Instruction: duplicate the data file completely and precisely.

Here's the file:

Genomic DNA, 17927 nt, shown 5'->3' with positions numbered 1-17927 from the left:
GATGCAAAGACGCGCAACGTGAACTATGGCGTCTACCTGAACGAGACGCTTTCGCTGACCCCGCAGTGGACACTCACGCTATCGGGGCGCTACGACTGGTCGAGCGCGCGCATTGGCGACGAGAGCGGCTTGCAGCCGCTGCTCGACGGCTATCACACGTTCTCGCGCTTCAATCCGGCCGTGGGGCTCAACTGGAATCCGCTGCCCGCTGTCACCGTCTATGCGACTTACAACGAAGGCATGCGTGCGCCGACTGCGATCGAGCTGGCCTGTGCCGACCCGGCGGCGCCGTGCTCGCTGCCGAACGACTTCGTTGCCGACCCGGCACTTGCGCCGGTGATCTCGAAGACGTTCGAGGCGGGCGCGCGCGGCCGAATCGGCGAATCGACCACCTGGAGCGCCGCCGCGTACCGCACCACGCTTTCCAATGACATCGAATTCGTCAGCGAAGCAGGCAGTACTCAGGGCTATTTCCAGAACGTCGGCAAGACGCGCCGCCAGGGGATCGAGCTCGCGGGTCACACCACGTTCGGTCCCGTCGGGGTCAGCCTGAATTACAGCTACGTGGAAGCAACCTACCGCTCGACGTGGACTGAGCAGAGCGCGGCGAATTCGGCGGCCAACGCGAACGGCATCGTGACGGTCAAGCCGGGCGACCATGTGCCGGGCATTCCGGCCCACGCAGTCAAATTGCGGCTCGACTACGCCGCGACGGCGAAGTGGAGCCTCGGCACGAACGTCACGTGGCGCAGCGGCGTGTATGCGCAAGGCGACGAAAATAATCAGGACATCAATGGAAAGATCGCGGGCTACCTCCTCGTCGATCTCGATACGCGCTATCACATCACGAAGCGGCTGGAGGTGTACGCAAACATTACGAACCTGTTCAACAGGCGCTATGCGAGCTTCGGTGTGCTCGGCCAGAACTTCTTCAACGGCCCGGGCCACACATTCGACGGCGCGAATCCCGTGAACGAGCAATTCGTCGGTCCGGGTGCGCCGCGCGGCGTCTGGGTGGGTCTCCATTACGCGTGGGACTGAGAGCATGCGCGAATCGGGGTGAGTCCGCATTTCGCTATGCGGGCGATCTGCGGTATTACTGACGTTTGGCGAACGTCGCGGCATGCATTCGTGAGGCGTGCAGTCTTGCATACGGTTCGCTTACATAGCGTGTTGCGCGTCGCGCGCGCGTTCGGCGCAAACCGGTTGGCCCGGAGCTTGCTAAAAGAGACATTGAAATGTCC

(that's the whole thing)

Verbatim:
Genomic DNA, 17927 nt, shown 5'->3' with positions numbered 1-17927 from the left:
GATGCAAAGACGCGCAACGTGAACTATGGCGTCTACCTGAACGAGACGCTTTCGCTGACCCCGCAGTGGACACTCACGCTATCGGGGCGCTACGACTGGTCGAGCGCGCGCATTGGCGACGAGAGCGGCTTGCAGCCGCTGCTCGACGGCTATCACACGTTCTCGCGCTTCAATCCGGCCGTGGGGCTCAACTGGAATCCGCTGCCCGCTGTCACCGTCTATGCGACTTACAACGAAGGCATGCGTGCGCCGACTGCGATCGAGCTGGCCTGTGCCGACCCGGCGGCGCCGTGCTCGCTGCCGAACGACTTCGTTGCCGACCCGGCACTTGCGCCGGTGATCTCGAAGACGTTCGAGGCGGGCGCGCGCGGCCGAATCGGCGAATCGACCACCTGGAGCGCCGCCGCGTACCGCACCACGCTTTCCAATGACATCGAATTCGTCAGCGAAGCAGGCAGTACTCAGGGCTATTTCCAGAACGTCGGCAAGACGCGCCGCCAGGGGATCGAGCTCGCGGGTCACACCACGTTCGGTCCCGTCGGGGTCAGCCTGAATTACAGCTACGTGGAAGCAACCTACCGCTCGACGTGGACTGAGCAGAGCGCGGCGAATTCGGCGGCCAACGCGAACGGCATCGTGACGGTCAAGCCGGGCGACCATGTGCCGGGCATTCCGGCCCACGCAGTCAAATTGCGGCTCGACTACGCCGCGACGGCGAAGTGGAGCCTCGGCACGAACGTCACGTGGCGCAGCGGCGTGTATGCGCAAGGCGACGAAAATAATCAGGACATCAATGGAAAGATCGCGGGCTACCTCCTCGTCGATCTCGATACGCGCTATCACATCACGAAGCGGCTGGAGGTGTACGCAAACATTACGAACCTGTTCAACAGGCGCTATGCGAGCTTCGGTGTGCTCGGCCAGAACTTCTTCAACGGCCCGGGCCACACATTCGACGGCGCGAATCCCGTGAACGAGCAATTCGTCGGTCCGGGTGCGCCGCGCGGCGTCTGGGTGGGTCTCCATTACGCGTGGGACTGAGAGCATGCGCGAATCGGGGTGAGTCCGCATTTCGCTATGCGGGCGATCTGCGGTATTACTGACGTTTGGCGAACGTCGCGGCATGCATTCGTGAGGCGTGCAGTCTTGCATACGGTTCGCTTACATAGCGTGTTGCGCGTCGCGCGCGCGTTCGGCGCAAACCGGTTGGCCCGGAGCTTGCTAAAAGAGACATTGAAATGTCC